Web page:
Here's the deal. Businesses large and small need to re-invent themselves these days into what we call 'social businesses'.
In other words they need to engage 24/7 with their customers on terms and through devices that their customers want. Long gone are the days of 'push marketing' when it was all about the company, their products and their services. Today the customers call the shots and only the most fleet of foot, observant and engaging companies are making it.
So to be a highly effective social business the de facto standard is you have to be good at social networking. There is no choice. That's where your customers are and where they are expecting you to be. This could be Facebook, Linkedin, Twitter or others, and in fact it's most likely to be a combination of a number of these fast growing digital places.
On average we spend more time in social media than doing any other leisure pursuit and in work, combine this with email, and social networking takes up more time than all other business activities combined.
So if this is where we find our customers, how best do we engage with them? In the head office or at the coal face?
It's a matter of balance.
Franchisors typically like to keep control. They like to know what's being said, how it's being said and what images, words and colours are being used to talk about their products and services. They like clear boundaries so that they can protect their key business asset, their brand.
Franchisees know the local marketplace and their customers. They like to build their businesses by developing relationships, providing great value and ensuring everyone is happy each step of the way along the customer journey.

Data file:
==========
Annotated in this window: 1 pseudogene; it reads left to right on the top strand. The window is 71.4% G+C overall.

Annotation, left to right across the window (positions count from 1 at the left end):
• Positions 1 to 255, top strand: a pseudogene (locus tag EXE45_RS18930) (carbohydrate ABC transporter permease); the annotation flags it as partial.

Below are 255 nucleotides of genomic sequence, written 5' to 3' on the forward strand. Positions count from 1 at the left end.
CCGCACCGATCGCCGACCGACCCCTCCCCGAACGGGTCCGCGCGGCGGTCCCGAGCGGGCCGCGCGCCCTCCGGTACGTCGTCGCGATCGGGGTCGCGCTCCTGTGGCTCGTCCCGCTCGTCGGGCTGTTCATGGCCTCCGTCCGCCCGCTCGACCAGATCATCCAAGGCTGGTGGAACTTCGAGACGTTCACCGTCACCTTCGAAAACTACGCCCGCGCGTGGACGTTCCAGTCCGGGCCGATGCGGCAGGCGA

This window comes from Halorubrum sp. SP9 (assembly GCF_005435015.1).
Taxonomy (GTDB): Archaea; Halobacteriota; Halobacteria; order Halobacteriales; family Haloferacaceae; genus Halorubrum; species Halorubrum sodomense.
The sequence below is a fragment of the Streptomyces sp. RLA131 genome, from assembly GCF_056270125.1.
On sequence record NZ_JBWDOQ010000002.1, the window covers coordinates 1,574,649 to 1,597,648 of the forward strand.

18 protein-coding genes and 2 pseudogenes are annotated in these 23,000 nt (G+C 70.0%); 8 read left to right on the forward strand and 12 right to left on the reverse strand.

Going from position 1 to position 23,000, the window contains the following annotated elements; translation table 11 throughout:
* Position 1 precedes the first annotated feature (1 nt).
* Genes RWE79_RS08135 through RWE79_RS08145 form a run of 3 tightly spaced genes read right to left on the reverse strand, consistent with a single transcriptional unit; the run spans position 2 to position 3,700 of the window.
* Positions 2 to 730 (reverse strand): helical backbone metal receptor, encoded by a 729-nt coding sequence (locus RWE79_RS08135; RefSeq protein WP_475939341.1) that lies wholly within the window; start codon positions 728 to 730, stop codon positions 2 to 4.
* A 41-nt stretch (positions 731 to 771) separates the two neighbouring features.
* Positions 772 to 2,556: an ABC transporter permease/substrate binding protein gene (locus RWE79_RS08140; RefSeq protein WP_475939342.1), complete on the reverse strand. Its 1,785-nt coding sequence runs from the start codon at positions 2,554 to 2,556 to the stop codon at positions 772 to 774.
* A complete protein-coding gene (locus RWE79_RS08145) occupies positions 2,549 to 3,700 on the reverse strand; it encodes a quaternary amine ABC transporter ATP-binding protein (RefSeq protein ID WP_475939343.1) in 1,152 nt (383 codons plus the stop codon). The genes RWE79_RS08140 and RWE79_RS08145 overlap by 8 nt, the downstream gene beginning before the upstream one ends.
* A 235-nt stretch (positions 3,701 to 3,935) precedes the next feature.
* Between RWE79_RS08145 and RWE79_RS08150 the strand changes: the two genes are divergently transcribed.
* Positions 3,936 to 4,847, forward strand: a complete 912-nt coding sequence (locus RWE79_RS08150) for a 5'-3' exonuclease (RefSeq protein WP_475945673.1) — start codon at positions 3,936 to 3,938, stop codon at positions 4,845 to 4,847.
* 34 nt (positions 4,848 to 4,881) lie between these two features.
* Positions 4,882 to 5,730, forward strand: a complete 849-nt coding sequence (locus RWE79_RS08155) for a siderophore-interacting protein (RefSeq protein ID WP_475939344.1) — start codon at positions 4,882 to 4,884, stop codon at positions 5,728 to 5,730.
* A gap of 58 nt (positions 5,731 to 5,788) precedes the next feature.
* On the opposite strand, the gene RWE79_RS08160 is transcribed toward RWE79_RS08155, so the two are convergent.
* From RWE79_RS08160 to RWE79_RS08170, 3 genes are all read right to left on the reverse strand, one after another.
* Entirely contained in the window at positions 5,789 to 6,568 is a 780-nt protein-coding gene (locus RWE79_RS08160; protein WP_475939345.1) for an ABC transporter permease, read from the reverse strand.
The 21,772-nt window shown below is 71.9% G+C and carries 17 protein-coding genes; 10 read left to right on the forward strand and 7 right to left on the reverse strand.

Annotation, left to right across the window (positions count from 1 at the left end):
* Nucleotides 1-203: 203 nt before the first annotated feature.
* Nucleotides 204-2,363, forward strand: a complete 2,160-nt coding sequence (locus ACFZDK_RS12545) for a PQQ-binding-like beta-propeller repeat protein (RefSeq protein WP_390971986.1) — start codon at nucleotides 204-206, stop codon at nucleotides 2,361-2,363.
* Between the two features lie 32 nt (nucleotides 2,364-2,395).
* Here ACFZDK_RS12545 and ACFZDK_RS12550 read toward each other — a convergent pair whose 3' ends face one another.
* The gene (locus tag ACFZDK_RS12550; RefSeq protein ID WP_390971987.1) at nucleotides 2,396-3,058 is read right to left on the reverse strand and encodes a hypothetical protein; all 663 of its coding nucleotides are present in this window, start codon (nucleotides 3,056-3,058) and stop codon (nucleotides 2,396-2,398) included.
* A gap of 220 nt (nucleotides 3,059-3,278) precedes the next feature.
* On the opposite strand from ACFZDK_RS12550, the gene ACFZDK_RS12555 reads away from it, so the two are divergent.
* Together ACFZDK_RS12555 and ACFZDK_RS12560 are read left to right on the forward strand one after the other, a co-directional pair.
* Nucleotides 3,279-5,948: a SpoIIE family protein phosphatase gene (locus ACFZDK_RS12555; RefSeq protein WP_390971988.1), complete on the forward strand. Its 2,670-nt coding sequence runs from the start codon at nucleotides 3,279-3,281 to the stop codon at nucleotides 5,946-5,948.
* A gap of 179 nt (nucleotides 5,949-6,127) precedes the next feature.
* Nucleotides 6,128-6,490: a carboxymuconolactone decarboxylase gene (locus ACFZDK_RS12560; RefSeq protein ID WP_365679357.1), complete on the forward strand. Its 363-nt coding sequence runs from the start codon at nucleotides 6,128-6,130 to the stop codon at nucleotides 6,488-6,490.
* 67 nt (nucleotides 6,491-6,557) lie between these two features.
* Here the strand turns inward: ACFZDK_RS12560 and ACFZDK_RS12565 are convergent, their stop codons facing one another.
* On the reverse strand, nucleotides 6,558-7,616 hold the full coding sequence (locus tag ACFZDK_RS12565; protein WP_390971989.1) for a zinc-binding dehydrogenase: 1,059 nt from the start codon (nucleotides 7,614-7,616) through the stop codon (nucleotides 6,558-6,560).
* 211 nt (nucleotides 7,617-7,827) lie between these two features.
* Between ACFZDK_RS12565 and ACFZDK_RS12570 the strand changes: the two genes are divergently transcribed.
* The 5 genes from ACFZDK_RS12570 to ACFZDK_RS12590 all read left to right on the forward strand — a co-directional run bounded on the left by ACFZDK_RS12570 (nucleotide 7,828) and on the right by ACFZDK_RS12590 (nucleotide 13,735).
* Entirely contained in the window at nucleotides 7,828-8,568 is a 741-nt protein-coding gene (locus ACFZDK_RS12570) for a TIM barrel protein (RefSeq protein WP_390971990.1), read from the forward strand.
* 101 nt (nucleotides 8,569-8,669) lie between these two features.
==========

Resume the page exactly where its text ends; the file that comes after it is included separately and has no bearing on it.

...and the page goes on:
But what about the customers? Typically they will want fast access to information and service and this generally comes from those at the coal face, able and willing to provide quick response on the customers' terms and in a language they understand.
So where is the social business created? The answer is by both franchisor and by franchisee working closely together:
- The franchisor must provide clear training in the style, tone, boundaries and best practice for the most effective social networking for their business
- The franchisee must interpret these guidelines locally to ensure they are meaningful, engaging and relevant for their customers
Creating a social business in partnership leads to the customer advocacy and recommendations that both franchisor and franchisee need to grow and maintain sustainable profits.
This guest blog was written by Neil Wilkins, MD of new franchisors Viper Marketing & Communication Group. Neil has over twenty years experience in marketing of small businesses through to household names such as Orange, NatWest and Ordnance Survey. Neil also trains marketers taking their professional Chartered Institute of Marketing qualifications.